In less than a week National Novel Writing Month begins, and for the entire month of November writers around the globe will be writing like maniacs to get 50,000 words done in thirty days. It's crazy, and crazy fun, and if you've never tried but want to I encourage you to do so. Everyone has a book in them, and NaNoWriMo gives you the opportunity to get it out and take it for a wild ride.
I've rifled through the PBW archives and pulled these links to help get your engine started:
Word count widgets: links to the official and unofficial NaNoWriMo progress meters so you can track and share how well you're keeping up.
Micro-Outlining: If you want to outline but find the usual templates and worksheets daunting, try my SCARAB approach to micro-outling.
Naming: If you're having a tough time coming up with character names, try this online random name generator that you can customize with gender, nationality and even some genres.
Organize: Hiveword is a free online novel writing organizer that can help you map out your story before you write it.
Pep Talk: I wrote this post a few years back to offer some ideas on how to cope with pre-Nano fears and doubts.
Story Carding: for an alternative and fun way to outline your novel, try this idea that uses trading cards you make with a free online generator.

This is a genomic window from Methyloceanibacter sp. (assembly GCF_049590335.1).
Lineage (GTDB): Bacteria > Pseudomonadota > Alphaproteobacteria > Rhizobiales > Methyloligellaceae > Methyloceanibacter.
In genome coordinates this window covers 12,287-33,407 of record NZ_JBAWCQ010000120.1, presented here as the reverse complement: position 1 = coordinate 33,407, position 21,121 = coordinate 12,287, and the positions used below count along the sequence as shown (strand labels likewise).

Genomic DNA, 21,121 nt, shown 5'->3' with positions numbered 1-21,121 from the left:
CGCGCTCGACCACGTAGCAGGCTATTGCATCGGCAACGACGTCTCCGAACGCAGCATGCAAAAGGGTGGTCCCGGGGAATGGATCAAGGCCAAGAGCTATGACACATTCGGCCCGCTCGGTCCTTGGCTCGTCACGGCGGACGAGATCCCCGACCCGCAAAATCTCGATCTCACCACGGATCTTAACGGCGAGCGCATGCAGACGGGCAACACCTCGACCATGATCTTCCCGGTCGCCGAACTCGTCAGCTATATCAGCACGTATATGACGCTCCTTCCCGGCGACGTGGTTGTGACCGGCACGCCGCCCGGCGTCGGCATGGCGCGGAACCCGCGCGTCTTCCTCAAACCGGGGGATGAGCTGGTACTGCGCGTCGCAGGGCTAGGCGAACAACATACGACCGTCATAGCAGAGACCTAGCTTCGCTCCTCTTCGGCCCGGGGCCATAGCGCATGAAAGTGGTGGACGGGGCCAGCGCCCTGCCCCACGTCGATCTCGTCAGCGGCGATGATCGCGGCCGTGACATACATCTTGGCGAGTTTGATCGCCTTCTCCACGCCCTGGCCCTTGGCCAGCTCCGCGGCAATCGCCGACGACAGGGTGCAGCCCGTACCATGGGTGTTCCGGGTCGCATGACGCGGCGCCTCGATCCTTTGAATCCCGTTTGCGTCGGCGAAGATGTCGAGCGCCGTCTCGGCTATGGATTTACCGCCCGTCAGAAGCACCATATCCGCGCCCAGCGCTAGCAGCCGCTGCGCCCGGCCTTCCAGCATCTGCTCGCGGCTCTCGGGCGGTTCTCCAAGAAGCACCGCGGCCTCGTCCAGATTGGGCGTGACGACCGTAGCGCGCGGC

I'll also be around throughout the month of November to offer advice, encouragement, helpful links and otherwise shake my NaNo pom poms for you all. In the meantime, if anyone has any questions or is looking for a particular resource related to NaNoWriMo that can't wait, let me know in comments and I'll see if I can help.
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I'm so glad that you re doing NaNoWriMo. I've just announced my participation on my blog, and though I've failed every year so far, I'm determined to achieve the 50,000 words this year. I wish you luck (you old pro) and please wish me luck too! HxReplyDelete
Thanks for the resources, as always I can use all the help and encouragement I can get.ReplyDelete
I think I've got an idea but forcing it into some kind of actual story plot (especially something I would read myself) is always a bit of a struggle.
Off to check out your links.